LIST OF CONTENTS
This guide is not meant to replace published manuals of style. It provides only guidelines on matters of layout and style with which thesis writers at AIT often have questions or difficulty. Layout refers to the “look” of a page and concerns such matters as margins, font and line spacing. I think there is general agreement that there should be some uniformity in the overall ‘surface’ appearance of an AIT thesis. Style concerns matters such as capitalization, use of abbreviations, punctuation and referencing systems. Here, I think uniformity is less of an issue. If faculty are familiar with, or choose to follow, a manual of style commonly used in their field, a thesis provides an excellent opportunity for students to become acquainted with its conventions.
Since the last revision of this Guide (1996), electronic media have become more used than print media in many fields of study. We advise you to consult the APA Publication Manualfirst for help with matters not covered in the AIT Style Guide. Copies of the APA are available in the reference section of the AIT Library and in the Language Center’s LRC.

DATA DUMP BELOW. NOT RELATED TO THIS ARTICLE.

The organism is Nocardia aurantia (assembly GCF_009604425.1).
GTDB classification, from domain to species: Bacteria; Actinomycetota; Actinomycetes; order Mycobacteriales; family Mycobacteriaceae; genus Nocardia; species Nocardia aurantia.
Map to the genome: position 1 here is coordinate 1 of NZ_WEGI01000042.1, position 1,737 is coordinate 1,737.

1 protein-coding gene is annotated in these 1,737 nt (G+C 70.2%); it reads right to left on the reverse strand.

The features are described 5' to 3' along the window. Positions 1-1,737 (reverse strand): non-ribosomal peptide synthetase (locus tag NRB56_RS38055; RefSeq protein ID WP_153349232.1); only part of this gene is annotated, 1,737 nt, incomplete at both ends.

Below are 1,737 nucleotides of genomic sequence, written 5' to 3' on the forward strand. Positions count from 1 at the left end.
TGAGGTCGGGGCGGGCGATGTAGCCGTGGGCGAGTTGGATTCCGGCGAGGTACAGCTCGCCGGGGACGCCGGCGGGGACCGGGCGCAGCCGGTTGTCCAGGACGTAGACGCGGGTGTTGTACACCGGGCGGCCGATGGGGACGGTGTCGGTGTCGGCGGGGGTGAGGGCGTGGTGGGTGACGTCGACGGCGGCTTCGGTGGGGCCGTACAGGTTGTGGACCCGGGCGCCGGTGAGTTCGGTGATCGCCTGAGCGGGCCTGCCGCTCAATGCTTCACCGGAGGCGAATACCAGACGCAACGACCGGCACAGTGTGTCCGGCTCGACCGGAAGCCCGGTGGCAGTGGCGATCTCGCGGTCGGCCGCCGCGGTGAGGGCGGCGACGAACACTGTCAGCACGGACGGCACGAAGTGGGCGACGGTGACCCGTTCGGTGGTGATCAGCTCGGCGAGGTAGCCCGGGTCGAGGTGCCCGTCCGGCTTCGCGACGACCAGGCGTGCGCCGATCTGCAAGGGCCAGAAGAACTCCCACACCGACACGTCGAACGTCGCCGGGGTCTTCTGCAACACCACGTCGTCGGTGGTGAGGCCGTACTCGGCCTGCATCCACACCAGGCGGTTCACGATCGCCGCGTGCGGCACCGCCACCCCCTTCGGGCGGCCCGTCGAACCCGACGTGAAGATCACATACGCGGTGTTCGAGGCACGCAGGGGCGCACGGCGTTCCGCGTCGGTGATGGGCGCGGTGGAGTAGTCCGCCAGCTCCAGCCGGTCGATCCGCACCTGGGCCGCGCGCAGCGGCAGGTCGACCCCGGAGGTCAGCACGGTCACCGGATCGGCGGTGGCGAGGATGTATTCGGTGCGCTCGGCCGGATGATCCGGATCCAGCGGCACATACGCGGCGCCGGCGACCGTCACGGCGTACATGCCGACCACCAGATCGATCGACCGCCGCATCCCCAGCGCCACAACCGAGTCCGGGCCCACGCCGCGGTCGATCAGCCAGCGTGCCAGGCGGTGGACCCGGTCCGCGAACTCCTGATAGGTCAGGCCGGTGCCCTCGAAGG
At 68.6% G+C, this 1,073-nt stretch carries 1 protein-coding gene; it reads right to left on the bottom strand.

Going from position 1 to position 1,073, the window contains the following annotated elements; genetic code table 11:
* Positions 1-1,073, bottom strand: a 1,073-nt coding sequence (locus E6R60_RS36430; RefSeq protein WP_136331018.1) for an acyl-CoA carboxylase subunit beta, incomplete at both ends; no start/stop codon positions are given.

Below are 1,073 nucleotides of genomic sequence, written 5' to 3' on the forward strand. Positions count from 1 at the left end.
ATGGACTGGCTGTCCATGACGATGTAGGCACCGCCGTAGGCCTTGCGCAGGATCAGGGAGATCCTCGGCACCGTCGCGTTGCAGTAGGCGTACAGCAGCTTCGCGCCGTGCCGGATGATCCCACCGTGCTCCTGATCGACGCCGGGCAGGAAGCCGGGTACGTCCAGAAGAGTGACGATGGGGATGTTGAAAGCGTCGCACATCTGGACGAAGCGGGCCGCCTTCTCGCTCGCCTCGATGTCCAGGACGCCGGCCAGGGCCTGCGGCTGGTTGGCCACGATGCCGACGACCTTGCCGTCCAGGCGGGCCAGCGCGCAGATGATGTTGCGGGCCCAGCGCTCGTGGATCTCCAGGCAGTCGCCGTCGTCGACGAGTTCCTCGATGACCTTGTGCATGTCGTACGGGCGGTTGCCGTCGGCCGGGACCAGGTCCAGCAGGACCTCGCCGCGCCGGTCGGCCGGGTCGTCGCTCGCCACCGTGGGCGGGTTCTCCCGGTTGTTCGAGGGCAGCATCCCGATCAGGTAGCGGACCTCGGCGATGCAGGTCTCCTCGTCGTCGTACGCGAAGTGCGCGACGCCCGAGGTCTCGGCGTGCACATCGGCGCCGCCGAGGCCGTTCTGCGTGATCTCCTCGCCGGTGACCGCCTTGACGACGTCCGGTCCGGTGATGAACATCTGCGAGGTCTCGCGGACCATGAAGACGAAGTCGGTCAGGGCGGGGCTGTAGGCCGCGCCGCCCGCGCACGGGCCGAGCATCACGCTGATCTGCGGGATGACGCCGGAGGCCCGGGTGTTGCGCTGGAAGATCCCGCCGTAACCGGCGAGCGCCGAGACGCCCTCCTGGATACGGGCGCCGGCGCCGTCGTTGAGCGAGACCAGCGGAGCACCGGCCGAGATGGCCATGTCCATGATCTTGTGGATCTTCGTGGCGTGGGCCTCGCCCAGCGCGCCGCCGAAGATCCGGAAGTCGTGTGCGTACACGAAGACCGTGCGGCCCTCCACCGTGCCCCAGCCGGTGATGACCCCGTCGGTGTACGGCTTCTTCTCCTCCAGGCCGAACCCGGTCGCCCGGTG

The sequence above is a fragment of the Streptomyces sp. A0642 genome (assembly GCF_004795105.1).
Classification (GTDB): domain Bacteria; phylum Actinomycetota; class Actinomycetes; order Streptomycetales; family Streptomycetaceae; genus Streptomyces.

In putting these guidelines together, Terry Clayton was assisted and supported by his colleagues at languages and a number of faculty from the Schools. Their comments, suggestions and careful proofreading were invaluable. In particular, we would like to thank the following who acted as the Revision Committee:
Thanks also to Dr. Roger Hawkey for a thorough proofing of the final draft and several valuable suggestions regarding layout.This revision represents the first major revamping of the AIT thesis guidelines in some time. It is hoped that readers will help us improve on it by commenting on any flaws or omissions they may find. Please keep in mind as you read that this is meant to be a ‘guide’ book not a ‘rule’ book.
Extension – Language Center